When the world gets closer.

We help you see farther.

Sign up to our expressly international daily newsletter.

Already a subscriber? Log in .

You've reached your limit of one free article.

Get unlimited access to Worldcrunch

You can cancel anytime .


Exclusive International news coverage

Ad-free experience NEW

Weekly digital Magazine NEW

9 daily & weekly Newsletters

Access to Worldcrunch archives

Free trial

30-days free access, then $2.90
per month.

Annual Access BEST VALUE

$19.90 per year, save $14.90 compared to monthly billing.save $14.90.

Subscribe to Worldcrunch

Europe's Best-Kept Secret: A Tax Haven For Rock Stars And Starbucks To Stash Earnings

Bono, Bowie, and the Rolling Stones, not to mention Apple, Google and Microsoft keep an address in the Netherlands, which doesn't tax profits by foreigners. What do locals say?

A mailbox in northern Holland
A mailbox in northern Holland
Rob Savelberg

Many European billionaires choose tiny South Pacific islands to hide their money from the taxman. But there are easier ways: just bring it to the Netherlands, where there are hardly any taxes to be paid on profits.

This reality is now the subject of an open conversation in the Netherlands because in times of recession, with the euro crisis and tight budgets, many Dutch citizens dislike the image of their country as a tax haven for the super-rich and mega-corporations.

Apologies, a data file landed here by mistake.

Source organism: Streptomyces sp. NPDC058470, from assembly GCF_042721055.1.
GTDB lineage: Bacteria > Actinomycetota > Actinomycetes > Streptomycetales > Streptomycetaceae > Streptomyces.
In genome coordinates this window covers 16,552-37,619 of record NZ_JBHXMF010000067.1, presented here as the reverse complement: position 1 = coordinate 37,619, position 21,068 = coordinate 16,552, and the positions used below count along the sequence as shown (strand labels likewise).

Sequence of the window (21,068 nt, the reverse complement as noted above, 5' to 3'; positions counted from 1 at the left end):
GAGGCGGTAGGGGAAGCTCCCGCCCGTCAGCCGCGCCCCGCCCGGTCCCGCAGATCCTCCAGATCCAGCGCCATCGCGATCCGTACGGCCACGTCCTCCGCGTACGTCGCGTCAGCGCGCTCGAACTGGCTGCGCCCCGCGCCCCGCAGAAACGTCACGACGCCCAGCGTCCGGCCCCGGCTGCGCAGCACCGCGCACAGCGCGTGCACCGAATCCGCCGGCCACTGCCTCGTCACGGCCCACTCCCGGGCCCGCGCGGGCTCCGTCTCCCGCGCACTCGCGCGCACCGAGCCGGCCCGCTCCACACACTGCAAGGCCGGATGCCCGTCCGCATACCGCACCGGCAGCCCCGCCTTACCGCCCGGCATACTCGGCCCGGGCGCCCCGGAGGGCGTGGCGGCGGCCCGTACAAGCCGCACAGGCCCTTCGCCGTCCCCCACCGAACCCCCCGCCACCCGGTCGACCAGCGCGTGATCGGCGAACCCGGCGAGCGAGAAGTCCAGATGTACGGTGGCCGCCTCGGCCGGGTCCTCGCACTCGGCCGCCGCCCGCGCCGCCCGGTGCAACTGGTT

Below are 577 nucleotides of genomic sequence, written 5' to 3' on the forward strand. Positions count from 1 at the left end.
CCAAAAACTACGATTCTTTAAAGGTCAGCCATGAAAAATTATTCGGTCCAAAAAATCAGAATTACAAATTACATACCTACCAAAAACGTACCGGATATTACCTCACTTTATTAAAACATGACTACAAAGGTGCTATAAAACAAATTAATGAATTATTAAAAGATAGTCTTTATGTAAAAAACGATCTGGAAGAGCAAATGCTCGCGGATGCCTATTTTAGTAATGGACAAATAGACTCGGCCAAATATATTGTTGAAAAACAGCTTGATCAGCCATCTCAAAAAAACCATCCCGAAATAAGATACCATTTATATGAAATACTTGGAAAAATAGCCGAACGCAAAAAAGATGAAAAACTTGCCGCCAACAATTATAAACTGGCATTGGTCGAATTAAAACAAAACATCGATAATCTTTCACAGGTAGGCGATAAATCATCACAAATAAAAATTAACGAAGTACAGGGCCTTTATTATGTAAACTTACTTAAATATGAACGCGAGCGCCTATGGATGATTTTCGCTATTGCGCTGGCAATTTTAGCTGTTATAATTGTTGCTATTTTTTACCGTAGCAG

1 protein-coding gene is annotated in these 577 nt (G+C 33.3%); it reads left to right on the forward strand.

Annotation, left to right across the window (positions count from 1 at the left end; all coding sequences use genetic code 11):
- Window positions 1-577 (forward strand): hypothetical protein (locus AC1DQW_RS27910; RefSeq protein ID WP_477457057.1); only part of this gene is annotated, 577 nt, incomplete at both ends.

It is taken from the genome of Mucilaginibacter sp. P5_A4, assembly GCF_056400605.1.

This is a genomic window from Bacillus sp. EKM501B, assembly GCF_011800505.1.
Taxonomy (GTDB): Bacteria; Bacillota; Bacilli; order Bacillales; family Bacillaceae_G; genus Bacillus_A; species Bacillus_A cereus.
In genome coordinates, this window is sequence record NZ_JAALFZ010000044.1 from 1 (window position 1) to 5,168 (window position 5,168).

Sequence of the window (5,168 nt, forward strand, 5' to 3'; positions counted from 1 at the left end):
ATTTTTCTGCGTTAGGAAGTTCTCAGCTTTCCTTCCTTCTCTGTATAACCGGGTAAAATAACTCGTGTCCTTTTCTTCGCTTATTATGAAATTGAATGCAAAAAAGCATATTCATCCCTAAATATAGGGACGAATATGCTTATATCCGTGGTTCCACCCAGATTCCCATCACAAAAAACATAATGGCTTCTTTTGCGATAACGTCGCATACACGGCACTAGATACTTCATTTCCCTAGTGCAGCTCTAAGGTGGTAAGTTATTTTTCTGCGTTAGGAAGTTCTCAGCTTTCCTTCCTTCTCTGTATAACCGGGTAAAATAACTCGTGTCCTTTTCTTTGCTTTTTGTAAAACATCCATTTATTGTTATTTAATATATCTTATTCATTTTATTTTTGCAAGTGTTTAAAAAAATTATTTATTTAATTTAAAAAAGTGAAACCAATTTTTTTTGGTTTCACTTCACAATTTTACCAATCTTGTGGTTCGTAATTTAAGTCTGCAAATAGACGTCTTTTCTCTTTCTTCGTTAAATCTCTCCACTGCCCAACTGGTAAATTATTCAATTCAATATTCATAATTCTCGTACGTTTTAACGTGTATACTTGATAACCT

Holding companies for corporations like Apple, Microsoft, Google, Ikea, Starbucks and others bring 8 trillion euros to the Netherlands every year to save on taxes – legally – via “mailbox” companies created there. A single office building in Amsterdam, for instance, is the registered mailbox for more than 2,670 companies.

Corporate tax is 20% to 25% in Holland, but is only levied on profit, not intellectual property.

"Jan Modaal" (Dutch for “Average Joe”) on the other hand has to cough up quite a bit; income taxes in the Netherlands are among the highest in Europe, and can amount to over 50%.

Because the Dutch do not tax royalties, the Netherlands is also appealing for musicians like David Bowie and the Rolling Stones who have amassed considerable wealth over the years from sales of records, CDs, and concert tickets. Also registered in the Netherlands is Irish rock band U2 – and lead singer Bono, thus ensuring that however vocal he may be about the poor in Africa he doesn’t have to fork over too much to the state.

Holding companies and multinationals also have the option of making special deals with Dutch tax authorities who are bound by an oath of secrecy. The country’s right-liberal government continues to support the whole system, which brings in over a billion euros a year.

Only The Dutch Pay Taxes

During the 2009 financial crisis, the U.S. put the Netherlands on a tax haven black list but the Dutch were able to persuade President Barack Obama to take the country off the list.

Many Dutch citizens apparently think that was a mistake, as the success of the Dutch book The Tax Haven – Why No One Here Pays Tax, Except You illustrates. In the book, author Joost van Kleef enumerates all the corporate money-saving tricks. "There are a lot of tax loopholes in our country," he writes. "Some legal entities for example don’t have to pay a tax on dividends. And the subsidiaries of huge multinationals registered here pay no or very little tax."